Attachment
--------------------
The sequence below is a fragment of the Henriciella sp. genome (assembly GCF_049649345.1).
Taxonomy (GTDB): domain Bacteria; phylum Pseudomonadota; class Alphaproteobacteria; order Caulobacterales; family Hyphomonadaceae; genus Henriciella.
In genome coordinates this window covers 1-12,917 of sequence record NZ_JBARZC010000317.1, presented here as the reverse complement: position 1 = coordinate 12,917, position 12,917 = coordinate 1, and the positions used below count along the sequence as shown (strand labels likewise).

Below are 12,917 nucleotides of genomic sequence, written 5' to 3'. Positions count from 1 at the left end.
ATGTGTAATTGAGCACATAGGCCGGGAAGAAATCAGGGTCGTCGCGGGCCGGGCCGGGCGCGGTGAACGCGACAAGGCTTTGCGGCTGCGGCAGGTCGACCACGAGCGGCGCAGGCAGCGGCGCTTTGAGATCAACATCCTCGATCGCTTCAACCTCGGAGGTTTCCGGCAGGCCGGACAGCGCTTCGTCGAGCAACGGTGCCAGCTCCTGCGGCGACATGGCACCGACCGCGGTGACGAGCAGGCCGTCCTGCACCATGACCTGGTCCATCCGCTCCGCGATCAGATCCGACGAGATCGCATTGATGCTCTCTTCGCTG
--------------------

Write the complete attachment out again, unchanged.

The sequence below is a fragment of the Henriciella sp. genome (assembly GCF_049649345.1).
Taxonomy (GTDB): domain Bacteria; phylum Pseudomonadota; class Alphaproteobacteria; order Caulobacterales; family Hyphomonadaceae; genus Henriciella.
In genome coordinates this window covers 1-12,917 of sequence record NZ_JBARZC010000317.1, presented here as the reverse complement: position 1 = coordinate 12,917, position 12,917 = coordinate 1, and the positions used below count along the sequence as shown (strand labels likewise).

Below are 12,917 nucleotides of genomic sequence, written 5' to 3'. Positions count from 1 at the left end.
ATGTGTAATTGAGCACATAGGCCGGGAAGAAATCAGGGTCGTCGCGGGCCGGGCCGGGCGCGGTGAACGCGACAAGGCTTTGCGGCTGCGGCAGGTCGACCACGAGCGGCGCAGGCAGCGGCGCTTTGAGATCAACATCCTCGATCGCTTCAACCTCGGAGGTTTCCGGCAGGCCGGACAGCGCTTCGTCGAGCAACGGTGCCAGCTCCTGCGGCGACATGGCACCGACCGCGGTGACGAGCAGGCCGTCCTGCACCATGACCTGGTCCATCCGCTCCGCGATCAGATCCGACGAGATCGCATTGATGCTCTCTTCGCTG